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August 18, 2020

As COVID-19 Delays Other Countries’ 5G Builds, U.S. is Full Steam Ahead .

As COVID-19 Delays Other Countries’ 5G Builds, U.S. is Full Steam Ahead

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Nick Ludlum
Senior Vice President & Chief Communications Officer

A new study projects that COVID-19 will significantly delay European countries’ 5G rollouts, with impacts lasting for years. We’ve also seen 5G slowdowns in other countries—from Israel to Japan—around the world.

Here in the U.S., there’s a much better 5G story to tell. In fact, U.S. wireless providers are going full speed ahead, constructing 5G networks ahead of schedule and positioning this next-generation wireless platform to be a critical driver of America’s economic recovery.

One of the main drivers of our 5G buildout is the long-standing national regulatory framework for wireless services, a framework that promotes competition and investment. This approach helps spur U.S. wireless providers to build for the future—and the future is 5G.

Let’s contrast PwC’s projected European 5G impacts with how the U.S. 5G build is faring.

  • 5G Investment. PwC expects “significant” impacts to European telco’s 5G capex investments, with overall investment spending declining by $7–10 billion over the next two years. By contrast, in the U.S. many providers have increased capital spending; Verizon, for instance, upped its 2020 capex by half a billion dollars, AT&T “invested an additional $1 billion in new 5G spectrum” and T-Mobile’s 2Q capex has increased by 26% over the previous year.This increased investment is part of the U.S. wireless industry’s commitment to continue providing Americans with world-leading mobile connectivity. In the past three years, U.S. wireless providers have steadily increased their financial investments in America’s wireless networks, from $25.6B in 2017 to $27.4B in 2018, and $29.1B last year.
  • 5G Rollout. PwC projects that European 5G network rollout will be “delayed by 12 to 18 months.” In the U.S., by comparison, wireless providers are “ahead of plans” right now, even when dealing with COVID-19. As Qualcomm President Cristiano Amon noted, U.S. providers “are ahead of schedule,” “accelerating [5G] rollout by at least a quarter.”This matters because companies, app developers, and entrepreneurs need to make their own investments in services and products that leverage the capabilities of 5G networks. If the buildout of 5G networks are delayed, so too will the “advanced applications of 5G technology [including] many IoT use cases,” as PwC notes.
  • 5G Economy. PwC also predicts that European regulators will face hurdles in developing a digital economy in their countries because such plans “depend heavily on the telcos’ ability to deliver nationwide 5G connectivity.”By contrast, the U.S. has 5G nationwide, with multiple nationwide 5G networks to be lit up by year-end, and U.S. operators to reach over 67% of Americans, including in rural communities like Sioux Falls, SD.  And regional carriers like US Cellular will have dramatically expanded their 5G coverage by year’s end.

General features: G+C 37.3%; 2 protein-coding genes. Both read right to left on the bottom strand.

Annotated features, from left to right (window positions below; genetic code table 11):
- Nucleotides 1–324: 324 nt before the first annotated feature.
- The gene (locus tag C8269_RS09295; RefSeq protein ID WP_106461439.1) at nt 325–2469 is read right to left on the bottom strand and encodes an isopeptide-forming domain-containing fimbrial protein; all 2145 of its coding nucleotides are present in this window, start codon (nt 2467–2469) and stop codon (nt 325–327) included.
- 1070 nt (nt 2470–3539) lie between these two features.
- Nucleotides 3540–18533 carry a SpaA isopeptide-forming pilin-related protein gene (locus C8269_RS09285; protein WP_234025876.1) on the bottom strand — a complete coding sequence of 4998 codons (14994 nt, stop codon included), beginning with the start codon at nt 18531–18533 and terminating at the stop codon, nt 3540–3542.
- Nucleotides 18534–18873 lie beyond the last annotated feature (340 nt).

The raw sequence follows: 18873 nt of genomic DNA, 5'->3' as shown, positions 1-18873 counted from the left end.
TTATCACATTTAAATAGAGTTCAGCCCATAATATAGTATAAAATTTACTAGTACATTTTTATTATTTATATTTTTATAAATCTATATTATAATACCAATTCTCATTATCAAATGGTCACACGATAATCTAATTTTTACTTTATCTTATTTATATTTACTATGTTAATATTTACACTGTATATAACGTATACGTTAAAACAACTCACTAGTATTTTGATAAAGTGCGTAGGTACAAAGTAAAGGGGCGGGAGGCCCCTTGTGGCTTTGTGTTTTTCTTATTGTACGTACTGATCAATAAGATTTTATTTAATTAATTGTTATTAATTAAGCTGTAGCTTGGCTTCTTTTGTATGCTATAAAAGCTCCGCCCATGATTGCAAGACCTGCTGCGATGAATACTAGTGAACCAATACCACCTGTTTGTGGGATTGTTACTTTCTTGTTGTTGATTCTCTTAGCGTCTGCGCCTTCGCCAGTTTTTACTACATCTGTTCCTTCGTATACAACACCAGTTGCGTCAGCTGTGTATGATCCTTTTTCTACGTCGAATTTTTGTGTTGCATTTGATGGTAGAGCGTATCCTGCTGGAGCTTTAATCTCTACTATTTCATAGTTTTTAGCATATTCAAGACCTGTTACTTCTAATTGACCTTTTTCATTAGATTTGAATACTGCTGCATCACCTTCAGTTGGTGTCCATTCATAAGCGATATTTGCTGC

While Americans have been staying at home as much as possible, U.S. wireless providers have continued deploying the spectrum and infrastructure that will power the next-generation of wireless networks. 5G will boost our economy, create jobs, and bring people new wireless-powered services—like telehealth and remote learning—at a time where we’re seeing firsthand the benefits of this type of connectivity and the opportunities it enables.
Nick Ludlum, Senior Vice President & Chief Communications Officer

These unflattering projections for Europe are no surprise if one looks to the past, either. European mobile operators invested ~$17.7B in 2018, while the U.S. wireless industry invested $27.4B—nearly $10 billion more.

That investment flows down in a significant way to each wireless subscriber: U.S. wireless providers invested over 70% more—$82.28 per person vs. $47.94 per person—in 2018 on a per capita basis, compared to European operators.

So when COVID-19 started battering countries around the world, there was a marked difference between how mobile networks fared in Europe versus the U.S. Over two-thirds of European countries experience mobile speed decreases of up to 30% in late March, while mobile download speeds in the U.S. actually went up by a “statistically-significant” amount.

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While Americans have been staying at home as much as possible, U.S. wireless providers have continued deploying the spectrum and infrastructure that will power the next generation of wireless networks. 5G will boost our economy, create jobs, and bring people new wireless-powered services—like telehealth and remote learning—at a time where we’re seeing firsthand the benefits of this type of connectivity and the opportunities it enables.

We’re in this strong position thanks to smart government policies that already incentivize investment, promote competition, prioritize more licensed spectrum, and speed the buildout of wireless infrastructure. This regulatory framework has been embraced by policymakers on both sides of the aisle.

By contrast, European countries have tried to achieve, through aggressive regulatory intervention, what America’s competitive wireless industry has achieved under a pro-investment regime. Ironically, the PwC report urges European regulators to double down on some of those interventionist policies to avoid delays in 5G rollouts.

If the U.S. continues its winning formula, we will help ensure our leadership of the emerging 5G economy and help spur the economic growth and job creation that America needs to begin to recover from COVID-19.

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